India is becoming a key source nation for new Australians. The census showed a 220,000 increase in the number of people saying they were born in India, meaning it overtook China and New Zealand to be the third-largest country of birth behind Australia and England.
There was also a surge in the number of people out of Nepal, with the population more than doubling between 2016 and 2021.
There are now 5.5 million people who speak a language other than English at home, an increase of almost 800,000 since 2016.
There are 239,000 people who speak Punjabi at home, a jump of 80 per cent. The most common non-English language remains Mandarin at 685,274 followed by Arabic at 367,000.
In the first national census in 1911, almost 96 per cent of Australians described themselves as Christian. Now, for the first time, less than half the population, 43.9 per cent, identifies as Christian, down from 52.1 per cent in 2016.
Religious differences are seen across age groups.
Close to 60 per cent of Baby Boomers reported a Christian religious affiliation compared with 30 per cent of Millennials. More than 46 per cent of Millennials said they had no religion compared with 30.7 per cent of Boomers.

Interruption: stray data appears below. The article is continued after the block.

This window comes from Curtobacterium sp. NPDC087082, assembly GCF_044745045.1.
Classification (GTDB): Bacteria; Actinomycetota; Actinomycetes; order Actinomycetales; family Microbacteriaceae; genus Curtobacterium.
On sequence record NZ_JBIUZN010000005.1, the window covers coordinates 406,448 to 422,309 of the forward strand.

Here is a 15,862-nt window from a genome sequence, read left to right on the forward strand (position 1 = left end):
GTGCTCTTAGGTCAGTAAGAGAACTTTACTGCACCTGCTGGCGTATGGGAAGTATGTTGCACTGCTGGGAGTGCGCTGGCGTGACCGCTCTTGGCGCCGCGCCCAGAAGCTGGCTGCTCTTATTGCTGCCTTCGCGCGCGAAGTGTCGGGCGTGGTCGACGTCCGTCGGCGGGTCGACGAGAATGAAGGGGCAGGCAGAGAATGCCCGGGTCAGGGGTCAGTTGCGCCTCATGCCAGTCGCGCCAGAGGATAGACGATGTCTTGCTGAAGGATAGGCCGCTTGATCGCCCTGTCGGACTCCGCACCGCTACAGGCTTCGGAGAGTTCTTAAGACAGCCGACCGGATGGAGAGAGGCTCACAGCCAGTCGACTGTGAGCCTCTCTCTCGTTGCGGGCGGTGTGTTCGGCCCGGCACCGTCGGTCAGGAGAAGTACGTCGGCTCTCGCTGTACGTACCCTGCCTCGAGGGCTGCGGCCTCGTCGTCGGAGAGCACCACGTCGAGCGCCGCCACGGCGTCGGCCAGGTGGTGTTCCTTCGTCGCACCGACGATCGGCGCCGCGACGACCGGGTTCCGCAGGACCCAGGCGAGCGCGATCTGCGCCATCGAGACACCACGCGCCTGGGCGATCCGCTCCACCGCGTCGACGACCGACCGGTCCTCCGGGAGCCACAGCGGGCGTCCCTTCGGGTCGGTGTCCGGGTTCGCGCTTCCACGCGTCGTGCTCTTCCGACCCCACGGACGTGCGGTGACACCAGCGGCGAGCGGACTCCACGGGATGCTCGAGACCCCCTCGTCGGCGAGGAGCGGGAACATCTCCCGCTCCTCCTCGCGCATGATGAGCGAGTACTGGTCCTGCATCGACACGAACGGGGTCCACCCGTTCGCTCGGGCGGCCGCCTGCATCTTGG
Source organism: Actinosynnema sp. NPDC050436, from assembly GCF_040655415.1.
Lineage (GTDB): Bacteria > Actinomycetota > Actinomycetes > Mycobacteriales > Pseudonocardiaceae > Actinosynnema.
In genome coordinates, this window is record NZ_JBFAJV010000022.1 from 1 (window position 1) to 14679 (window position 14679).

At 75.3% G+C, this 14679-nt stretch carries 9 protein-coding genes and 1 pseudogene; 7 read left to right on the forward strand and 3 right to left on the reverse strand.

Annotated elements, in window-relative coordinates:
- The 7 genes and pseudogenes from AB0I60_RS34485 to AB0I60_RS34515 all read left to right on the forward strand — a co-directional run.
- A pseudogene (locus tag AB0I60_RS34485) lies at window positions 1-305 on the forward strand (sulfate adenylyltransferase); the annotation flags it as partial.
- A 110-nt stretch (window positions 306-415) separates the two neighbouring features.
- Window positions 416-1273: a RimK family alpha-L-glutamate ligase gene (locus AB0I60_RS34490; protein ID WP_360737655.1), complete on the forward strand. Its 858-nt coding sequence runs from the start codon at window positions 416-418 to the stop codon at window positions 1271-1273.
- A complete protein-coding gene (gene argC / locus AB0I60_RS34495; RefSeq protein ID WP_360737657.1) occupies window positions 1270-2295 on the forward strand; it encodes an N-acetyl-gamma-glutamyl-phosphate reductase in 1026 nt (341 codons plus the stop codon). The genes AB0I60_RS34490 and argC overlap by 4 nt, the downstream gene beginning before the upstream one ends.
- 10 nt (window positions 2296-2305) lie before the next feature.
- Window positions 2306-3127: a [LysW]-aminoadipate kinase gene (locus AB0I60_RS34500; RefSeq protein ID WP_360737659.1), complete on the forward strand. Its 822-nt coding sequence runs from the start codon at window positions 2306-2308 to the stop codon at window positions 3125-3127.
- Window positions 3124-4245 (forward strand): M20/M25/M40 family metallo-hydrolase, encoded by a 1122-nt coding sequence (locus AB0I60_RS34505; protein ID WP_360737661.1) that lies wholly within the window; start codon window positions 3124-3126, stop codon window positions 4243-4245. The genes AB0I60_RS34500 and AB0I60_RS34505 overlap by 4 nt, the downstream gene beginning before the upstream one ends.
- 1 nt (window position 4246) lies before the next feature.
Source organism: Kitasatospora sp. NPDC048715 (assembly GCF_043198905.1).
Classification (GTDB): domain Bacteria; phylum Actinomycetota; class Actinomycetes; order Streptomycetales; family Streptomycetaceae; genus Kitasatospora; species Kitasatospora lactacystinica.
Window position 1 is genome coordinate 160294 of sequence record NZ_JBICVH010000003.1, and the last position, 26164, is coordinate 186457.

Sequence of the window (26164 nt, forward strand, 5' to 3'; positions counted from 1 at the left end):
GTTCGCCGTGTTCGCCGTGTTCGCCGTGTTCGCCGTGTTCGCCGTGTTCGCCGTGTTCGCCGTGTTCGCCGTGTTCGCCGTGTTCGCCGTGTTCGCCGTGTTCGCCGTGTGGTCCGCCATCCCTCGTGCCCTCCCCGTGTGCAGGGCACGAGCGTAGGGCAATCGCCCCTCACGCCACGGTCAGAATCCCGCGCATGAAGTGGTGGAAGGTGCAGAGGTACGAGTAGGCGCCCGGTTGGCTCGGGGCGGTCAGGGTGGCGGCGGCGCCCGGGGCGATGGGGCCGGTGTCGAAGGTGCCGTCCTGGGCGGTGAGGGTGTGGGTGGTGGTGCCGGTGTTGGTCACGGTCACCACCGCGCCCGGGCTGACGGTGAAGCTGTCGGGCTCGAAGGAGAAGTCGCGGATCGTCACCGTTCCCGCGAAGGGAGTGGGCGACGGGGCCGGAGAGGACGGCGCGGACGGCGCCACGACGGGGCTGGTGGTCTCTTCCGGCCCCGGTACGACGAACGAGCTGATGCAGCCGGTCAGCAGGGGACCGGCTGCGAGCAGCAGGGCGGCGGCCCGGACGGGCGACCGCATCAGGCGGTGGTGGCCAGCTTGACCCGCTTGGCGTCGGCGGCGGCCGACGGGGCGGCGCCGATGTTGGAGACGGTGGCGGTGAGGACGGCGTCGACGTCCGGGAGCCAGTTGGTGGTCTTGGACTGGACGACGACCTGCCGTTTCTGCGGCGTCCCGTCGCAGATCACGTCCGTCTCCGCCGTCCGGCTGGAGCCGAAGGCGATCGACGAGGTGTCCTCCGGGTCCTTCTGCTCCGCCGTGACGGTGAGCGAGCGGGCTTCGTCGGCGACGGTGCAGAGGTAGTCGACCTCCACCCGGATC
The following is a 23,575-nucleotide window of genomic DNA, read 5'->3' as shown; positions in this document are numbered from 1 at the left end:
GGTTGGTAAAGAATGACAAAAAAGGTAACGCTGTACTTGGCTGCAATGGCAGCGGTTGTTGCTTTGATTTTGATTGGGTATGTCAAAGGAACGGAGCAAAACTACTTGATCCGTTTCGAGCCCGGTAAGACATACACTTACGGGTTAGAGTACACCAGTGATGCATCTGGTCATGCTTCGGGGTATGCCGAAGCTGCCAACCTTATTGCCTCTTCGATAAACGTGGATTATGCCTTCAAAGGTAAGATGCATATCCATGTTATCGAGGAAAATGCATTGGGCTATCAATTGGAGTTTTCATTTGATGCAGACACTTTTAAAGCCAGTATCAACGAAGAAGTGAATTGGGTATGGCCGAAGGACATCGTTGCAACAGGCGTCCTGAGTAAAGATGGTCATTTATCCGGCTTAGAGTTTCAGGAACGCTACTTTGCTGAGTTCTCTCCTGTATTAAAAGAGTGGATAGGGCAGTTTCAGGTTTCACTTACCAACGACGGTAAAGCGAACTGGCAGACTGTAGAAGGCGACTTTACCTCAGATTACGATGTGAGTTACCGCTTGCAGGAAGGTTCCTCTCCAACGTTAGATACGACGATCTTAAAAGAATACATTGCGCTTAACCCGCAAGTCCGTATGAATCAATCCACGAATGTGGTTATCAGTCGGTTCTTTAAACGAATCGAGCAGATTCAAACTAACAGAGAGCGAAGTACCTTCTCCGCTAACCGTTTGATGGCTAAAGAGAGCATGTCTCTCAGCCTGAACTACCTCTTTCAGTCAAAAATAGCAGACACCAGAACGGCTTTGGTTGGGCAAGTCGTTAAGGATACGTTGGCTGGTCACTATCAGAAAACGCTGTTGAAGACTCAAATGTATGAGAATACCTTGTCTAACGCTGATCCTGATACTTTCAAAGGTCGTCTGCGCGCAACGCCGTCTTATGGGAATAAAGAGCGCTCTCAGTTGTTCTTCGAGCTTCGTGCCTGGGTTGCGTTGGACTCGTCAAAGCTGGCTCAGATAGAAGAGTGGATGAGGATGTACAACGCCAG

Catholicism is the single largest Christian religion at 20 per cent of the population, down from 22.6 per cent five years earlier. The proportion identifying as Anglicans, who were once the most numerous adherents in the country, has fallen to a record low of just 9.8 per cent after being at 13.3 per cent in 2016.
Almost two-in-five Australians, a record high, now say they have no religion. In 2016, the rate was 30.1 per cent.
Non-Christian religions are growing but are still relatively small by overall number. The surge in Indian-Australians resulted in a 55 per cent jump in the number of people who follow Hinduism but they account for just 2.7 per cent of the population.
There has also been strong growth in Islam, but it accounts for 3.2 per cent of all Australians.
The health needs of the two generations are also vastly different. About 7.4 per cent of Boomers reported needing assistance with core activities compared with 2.8 per cent across younger generations.
Most Viewed in Politics
From our partners
Source: Read Full Article